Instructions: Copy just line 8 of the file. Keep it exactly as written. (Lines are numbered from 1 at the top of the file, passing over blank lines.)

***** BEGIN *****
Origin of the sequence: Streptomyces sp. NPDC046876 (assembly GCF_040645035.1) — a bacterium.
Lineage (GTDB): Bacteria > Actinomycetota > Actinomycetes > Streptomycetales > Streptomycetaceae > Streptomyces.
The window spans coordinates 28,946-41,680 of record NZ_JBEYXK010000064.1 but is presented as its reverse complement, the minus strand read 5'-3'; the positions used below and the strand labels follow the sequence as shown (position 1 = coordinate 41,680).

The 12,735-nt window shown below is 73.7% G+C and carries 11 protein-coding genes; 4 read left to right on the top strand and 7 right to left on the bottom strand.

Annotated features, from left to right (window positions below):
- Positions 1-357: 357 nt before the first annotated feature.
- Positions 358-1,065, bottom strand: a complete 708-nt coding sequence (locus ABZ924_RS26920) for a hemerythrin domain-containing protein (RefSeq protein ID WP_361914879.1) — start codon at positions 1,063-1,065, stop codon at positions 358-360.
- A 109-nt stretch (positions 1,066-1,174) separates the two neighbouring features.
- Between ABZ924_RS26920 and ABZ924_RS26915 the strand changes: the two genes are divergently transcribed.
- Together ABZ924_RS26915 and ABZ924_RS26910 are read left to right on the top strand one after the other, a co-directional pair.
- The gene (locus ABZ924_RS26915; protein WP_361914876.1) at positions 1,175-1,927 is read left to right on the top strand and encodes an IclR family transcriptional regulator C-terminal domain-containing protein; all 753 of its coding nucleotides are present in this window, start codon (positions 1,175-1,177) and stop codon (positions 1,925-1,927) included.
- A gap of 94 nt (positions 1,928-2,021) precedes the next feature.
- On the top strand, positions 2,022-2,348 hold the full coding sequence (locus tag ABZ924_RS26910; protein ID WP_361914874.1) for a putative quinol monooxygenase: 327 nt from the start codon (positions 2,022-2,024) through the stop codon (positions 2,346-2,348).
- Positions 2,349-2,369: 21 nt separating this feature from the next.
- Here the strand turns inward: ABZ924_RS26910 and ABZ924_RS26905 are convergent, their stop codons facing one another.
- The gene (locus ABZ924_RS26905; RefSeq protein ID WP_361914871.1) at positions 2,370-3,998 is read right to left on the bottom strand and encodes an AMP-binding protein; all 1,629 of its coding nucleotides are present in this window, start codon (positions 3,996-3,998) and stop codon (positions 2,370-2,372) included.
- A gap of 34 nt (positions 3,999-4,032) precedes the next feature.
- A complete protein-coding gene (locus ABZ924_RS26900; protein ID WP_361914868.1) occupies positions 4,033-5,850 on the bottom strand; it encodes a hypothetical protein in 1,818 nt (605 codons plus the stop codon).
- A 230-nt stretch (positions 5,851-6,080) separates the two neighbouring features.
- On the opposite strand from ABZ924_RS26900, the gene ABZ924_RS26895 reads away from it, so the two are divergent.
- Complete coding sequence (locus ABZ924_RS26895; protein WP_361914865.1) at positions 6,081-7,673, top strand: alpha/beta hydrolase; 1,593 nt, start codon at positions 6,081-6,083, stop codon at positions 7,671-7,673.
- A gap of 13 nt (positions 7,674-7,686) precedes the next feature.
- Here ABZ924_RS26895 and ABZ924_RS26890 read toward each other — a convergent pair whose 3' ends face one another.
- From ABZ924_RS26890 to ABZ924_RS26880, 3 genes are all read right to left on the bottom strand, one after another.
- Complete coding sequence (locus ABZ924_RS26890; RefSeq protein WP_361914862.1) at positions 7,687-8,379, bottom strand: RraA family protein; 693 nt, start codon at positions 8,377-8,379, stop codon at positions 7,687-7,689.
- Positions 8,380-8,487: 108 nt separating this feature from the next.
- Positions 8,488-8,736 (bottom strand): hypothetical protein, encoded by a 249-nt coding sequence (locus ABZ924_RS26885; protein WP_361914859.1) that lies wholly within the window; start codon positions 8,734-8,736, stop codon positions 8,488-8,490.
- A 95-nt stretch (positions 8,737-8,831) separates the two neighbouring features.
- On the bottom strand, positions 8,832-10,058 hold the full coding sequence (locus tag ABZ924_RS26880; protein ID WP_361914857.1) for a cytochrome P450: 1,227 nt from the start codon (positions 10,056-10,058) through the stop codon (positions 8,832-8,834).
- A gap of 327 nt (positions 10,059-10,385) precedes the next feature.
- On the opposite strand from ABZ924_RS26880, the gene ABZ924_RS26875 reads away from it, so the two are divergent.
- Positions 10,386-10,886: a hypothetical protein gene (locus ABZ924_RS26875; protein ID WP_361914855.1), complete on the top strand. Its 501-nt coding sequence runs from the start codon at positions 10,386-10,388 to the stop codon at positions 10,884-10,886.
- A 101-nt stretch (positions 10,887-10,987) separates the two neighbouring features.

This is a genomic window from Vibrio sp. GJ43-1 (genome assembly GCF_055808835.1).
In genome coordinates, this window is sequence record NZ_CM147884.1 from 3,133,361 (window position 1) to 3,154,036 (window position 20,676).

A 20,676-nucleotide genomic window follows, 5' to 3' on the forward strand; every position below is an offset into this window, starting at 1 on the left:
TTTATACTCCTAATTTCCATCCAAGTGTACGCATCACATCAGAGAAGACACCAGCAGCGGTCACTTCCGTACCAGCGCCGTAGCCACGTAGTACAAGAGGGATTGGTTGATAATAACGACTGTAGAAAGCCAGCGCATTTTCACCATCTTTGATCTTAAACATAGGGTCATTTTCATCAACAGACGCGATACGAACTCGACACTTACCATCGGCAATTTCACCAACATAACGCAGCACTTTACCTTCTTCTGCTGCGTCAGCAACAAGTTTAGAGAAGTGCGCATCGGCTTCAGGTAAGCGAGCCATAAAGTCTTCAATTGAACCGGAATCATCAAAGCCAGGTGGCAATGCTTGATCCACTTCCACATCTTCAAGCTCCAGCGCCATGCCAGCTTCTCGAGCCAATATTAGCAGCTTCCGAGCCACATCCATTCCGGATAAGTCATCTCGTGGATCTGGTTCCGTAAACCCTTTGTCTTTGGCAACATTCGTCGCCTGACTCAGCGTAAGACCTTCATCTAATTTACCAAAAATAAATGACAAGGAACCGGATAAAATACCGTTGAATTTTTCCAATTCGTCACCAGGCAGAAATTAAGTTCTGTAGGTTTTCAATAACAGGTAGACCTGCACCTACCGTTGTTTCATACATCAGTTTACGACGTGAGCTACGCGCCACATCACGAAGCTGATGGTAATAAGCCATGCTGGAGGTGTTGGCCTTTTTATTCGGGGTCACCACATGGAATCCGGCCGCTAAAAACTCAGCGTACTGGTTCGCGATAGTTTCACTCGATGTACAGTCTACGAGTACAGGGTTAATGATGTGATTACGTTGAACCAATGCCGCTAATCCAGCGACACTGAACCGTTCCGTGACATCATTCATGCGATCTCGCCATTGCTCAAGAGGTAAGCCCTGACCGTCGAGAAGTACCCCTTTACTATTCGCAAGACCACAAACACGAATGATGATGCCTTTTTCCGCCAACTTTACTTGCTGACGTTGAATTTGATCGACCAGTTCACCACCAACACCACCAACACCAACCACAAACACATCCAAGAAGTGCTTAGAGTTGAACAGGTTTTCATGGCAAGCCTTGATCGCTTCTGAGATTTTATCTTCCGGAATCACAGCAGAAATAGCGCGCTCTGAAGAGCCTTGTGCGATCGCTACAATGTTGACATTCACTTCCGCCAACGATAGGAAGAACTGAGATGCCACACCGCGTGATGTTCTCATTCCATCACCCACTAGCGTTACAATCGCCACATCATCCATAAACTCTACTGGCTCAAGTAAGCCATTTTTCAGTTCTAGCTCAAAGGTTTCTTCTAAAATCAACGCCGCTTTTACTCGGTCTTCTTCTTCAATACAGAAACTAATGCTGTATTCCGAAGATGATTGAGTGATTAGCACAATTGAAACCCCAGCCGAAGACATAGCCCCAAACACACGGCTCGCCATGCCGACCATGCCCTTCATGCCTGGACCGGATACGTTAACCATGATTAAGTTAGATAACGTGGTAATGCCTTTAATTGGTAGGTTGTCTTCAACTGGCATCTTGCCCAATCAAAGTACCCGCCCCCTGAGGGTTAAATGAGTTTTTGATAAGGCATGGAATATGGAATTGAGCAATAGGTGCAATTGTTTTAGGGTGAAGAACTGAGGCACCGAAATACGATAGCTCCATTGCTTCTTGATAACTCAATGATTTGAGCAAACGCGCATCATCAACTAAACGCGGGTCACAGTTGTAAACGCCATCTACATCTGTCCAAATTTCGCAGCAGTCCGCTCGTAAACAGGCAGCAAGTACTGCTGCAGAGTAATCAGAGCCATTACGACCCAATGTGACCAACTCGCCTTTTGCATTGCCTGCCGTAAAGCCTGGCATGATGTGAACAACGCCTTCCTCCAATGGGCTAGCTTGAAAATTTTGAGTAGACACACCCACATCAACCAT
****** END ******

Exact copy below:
- A 109-nt stretch (positions 1,066-1,174) separates the two neighbouring features.